S: It seems you sell both directly to consumers through your website, but also through your retail location. How have you balanced serving both markets, have there been any unique challenges involved?
M: We are happy with our decision to expand our business to an Online-to-Offline (O2O) marketing model, it is a trend for our industry. We've gained more revenue by marketing to customers, not just relying on them to find us. Without our online store we couldn’t do this. And having an offline store gives customer's confidence in our brand because we also operate with a physical showroom.
We are new to online business, and Big Brain is a small business. I’m the one and only person who is responsible for creating and managing the online store, communicating with customers, arranging shipments, online marketing, so it is a big challenge for a guy without IT background. But I enjoy the journey, and I really appreciate the experts who are sharing their experience and apps which help us to grow.
Tools to Grow
S: What’s the best tool you use to stay organized with Big Brain?
M: For marketing, it is Facebook. And for operations, Shopify backend with tons of app support works for us.
S: Of those apps you're using, what core tools or resources have you used to grow Big Brain that you wholeheartedly recommend?
M: Scout – Scout provides real time update when customers abandon their shopping cart, and most importantly, Scout’s call script really helps me a lot to approach customers and recover sales. Almost all customers feel surprised when I contact them, and they feel valued. When I contact through Whatsapp I recover about 70% of the sales from customers who reply.
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Conversio – Conversio provides one-stop marketing solution including newsletter, discount code generator, customer feedback, receipt and recommendation, and their staff is supportive.
FOMO – Social proof is important. With Fomo, when customers are browsing your online store, a pop-up window continuously reminds them who, when and where your items sold to, give them much confidence to purchase at virtual store.
Parcelify – Honestly, Shopify still needs much improvement on their shipping setting, especially for store owners from outside US, and Parcelify helps me to create custom shipping rates, a wonderful problem solver.
Recovering Abandoned Checkouts
S: Furniture is large, and can be expensive. Large and expensive products have a high abandoned cart rate. So when it comes to managing cart abandonments, how do you use Scout to engage directly with customers and recover revenue?
M: Scout has been really useful. Scout provides me with a call script, Whatsapp messaging script, and email script for me to approach customers. In Malaysia, we are used to keeping in touch with apps like Whatsapp, so I will copy the call script and paste it into Whatsapp message and send to customers, and continue the conversation based on Scout’s suggestion. The Scout script is written in a very good way, ‘I hope it’s OK to reach out, this is a courtesy message’ it feels respectful and polite. Whatsapp also allows me to send images to customers, and it's just such a richer relationship building experience.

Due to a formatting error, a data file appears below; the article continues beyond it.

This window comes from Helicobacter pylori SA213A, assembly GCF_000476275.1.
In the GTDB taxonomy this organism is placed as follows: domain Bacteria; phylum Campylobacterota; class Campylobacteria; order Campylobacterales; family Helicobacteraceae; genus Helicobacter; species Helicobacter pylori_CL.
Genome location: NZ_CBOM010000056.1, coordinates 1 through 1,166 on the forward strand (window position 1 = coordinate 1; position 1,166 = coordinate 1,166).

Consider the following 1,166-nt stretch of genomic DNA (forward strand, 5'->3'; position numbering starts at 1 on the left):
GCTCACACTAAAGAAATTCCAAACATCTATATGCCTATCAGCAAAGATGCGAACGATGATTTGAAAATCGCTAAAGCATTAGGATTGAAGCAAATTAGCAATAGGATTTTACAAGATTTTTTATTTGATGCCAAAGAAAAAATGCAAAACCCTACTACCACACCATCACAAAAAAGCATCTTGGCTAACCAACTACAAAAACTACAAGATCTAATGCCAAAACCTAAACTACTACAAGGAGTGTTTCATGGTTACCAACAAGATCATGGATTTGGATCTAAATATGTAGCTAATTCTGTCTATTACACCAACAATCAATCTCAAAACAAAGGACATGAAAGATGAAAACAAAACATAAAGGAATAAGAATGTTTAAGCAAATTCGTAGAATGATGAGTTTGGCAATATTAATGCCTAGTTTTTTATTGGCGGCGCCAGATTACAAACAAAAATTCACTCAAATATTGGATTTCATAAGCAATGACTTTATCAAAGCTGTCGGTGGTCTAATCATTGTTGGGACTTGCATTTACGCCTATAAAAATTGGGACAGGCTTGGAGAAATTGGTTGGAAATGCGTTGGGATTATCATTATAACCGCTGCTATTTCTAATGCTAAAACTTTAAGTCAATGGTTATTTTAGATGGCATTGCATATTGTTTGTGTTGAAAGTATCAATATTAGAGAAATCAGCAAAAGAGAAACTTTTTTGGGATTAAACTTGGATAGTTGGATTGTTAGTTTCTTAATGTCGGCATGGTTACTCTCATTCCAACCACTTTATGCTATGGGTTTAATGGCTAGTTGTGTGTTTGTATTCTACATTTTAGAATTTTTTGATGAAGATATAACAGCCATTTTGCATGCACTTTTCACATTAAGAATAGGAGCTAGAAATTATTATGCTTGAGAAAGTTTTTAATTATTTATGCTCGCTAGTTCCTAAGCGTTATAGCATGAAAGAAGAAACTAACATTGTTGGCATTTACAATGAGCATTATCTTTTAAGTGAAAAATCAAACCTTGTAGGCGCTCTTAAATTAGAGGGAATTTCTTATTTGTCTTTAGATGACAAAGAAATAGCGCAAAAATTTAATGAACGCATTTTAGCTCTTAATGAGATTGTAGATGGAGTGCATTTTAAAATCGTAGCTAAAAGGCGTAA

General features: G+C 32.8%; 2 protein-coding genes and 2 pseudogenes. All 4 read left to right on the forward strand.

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S: What kind of impact has recovering abandoned carts had on your overall revenue? Has it been a successful use of your business’ time and resources or is it something you could manage without?
M: Total revenue RM50,000 have been recovered since 19 May 2017 [equivalent to about US$12,250]. It's been really great, because in Malaysia that's a lot of money. [According to the Big Mac Index, Malaysia is one of the cheapest countries in the world to live, and US$12,250 in Malaysia has the same buying power of about $35,000 in the United States.]
Lessons and Advice
S: What’s your business’ biggest challenge right now?
M: I wish I could synchronize everything between my physical store, online store and other online marketplace. For now it is totally a mess and I'm still looking for an expert to work with and solve the problem. Right now I have to update product details, inventory one-by-one, manually, which takes a lot of my time.
S: What’s your business’ biggest success to date?
M: Setup my own online store, no doubt!
S: What’s the best advice you’ve been given in regards to business?
M: Ah Shek, a lecturer from Online Marketing Player (Hong Kong), taught me a lot about Facebook marketing, I learnt almost all my Facebook marketing know-how from him.
S: What advice would you give to entrepreneurs just starting their first business?
M: Traffic and sales won’t come to you automatically, marketing strategy is the key of success, so make sure you plan well to market your products and/or services, and keep learning from other successful entrepreneurs.